Archives for October, 2009

Actually, it’s not really about misconceptions that we learn only in school, it’s more about urban legend/zeitgeist stuff that eveyone knows. Anyways, The 10 Biggest Misconceptions We Learn In School is from Manolith, a site I’ve never heard of before. It’s rude and crude and definitely not for the faint of heart. Some of the…

The September Communications of the ACM has a provocative article by Peter J. Denning and Paul S. Rosenbloom, Computing: the fourth great domain of science (OA version). It’s well written and persuasive, certainly worth reading the whole thing. Science has a long-standing tradition of grouping fields into three categories: the physical, life, and social sciences.…

Registration for Science Online 2010 is open. The conference web site is here and program info is here. Time is running out. There are currently about 175 registered and the organizers are going to cap it at 250. I’ve attended the conference for the past two years and it’s a blast. I really enjoyed the…

TVOntario has produced a very fine documentary based on the life of geometer Donald Coxeter, who lived in Toronto and worked at the University of Toronto for many years. It’s called The Man Who Saved Geometry and is based on the book by Siobhan Roberts, King of Infinite Space: Donald Coxeter, the Man Who Saved…

Ah, but maybe he would if they were Cthulhu plushies! Check this out from Sci Fi Wire: 14 great Cthulhu toys that make devouring souls fun! H.P. Lovecraft’s elder god Cthulhu is supposed to be terrifying, hideous and awe-inspiring–but whoever knew he could be this darn cute? Check out 14 toys that take a slimy…

A few weeks ago Bill Gasarch published his Journal Manifesto 2.0 on the Computational Complexity blog. Basically, his idea was to start a scholarly publishing revolution from the inside: Keep in mind: I am NOT talking to the NSF or to Journal publishes or to Conference organizers. I am NOT going to say what any…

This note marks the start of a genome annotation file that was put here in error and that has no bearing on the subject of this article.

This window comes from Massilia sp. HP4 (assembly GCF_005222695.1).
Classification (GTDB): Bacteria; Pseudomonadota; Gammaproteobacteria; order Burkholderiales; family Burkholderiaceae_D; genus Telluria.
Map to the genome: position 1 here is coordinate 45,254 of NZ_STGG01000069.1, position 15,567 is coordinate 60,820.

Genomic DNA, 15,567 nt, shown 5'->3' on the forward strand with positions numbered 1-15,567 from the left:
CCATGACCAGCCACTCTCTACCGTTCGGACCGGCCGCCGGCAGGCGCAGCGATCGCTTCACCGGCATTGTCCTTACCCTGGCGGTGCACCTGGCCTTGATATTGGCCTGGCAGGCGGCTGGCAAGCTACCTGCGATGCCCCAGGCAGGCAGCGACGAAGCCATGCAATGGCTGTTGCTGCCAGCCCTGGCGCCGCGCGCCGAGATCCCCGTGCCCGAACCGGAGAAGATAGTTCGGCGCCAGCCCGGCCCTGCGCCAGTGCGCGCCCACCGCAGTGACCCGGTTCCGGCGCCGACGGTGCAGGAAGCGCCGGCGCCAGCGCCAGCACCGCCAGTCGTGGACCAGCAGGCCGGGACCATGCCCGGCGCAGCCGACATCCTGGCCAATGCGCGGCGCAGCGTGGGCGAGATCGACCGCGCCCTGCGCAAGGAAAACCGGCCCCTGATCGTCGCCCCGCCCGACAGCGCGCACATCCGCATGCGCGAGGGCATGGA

As I mentioned in my previous post, I did a little Q&A about the new outsourcing arrangement that CISTI has negotiated with Infotrieve. Q1. What’s the effect on jobs at CISTI from this move? As you may know, NRC-CISTI is transforming itself to be well positioned to serve the needs of Canadian knowledge workers now…

Such is the subject line of an email I got from the NRC-CISTI people last week. NRC-CISTI is Canada’s National Research Council — Canada Institute of Scientific and Technical Informamtion. In other words, Canada’s national science library. Many of you probably know them for their document delivery service. The basic message is that the document…

And I’m not talking about students the morning after a pub night! It seems that the University of Florida has actually added zombie invasions to their campus emergency plans. You should watch, for example, for “increasing numbers of gruesome unexplained deaths and disappearances, especially at night” and listen for “lots of strange moaning.” The guide…

As has been buzzing around the scitech library mailing lists lately (thanks, Joe!), the great news is that the STELLA! Science, Technology & Engineering Library Leaders in Action unconference is coming up in Denver in January 2010. What is the STELLA Unconference? This meeting is for any librarian interested in scientific, technical and engineering resources.…

eXTReMe Tracker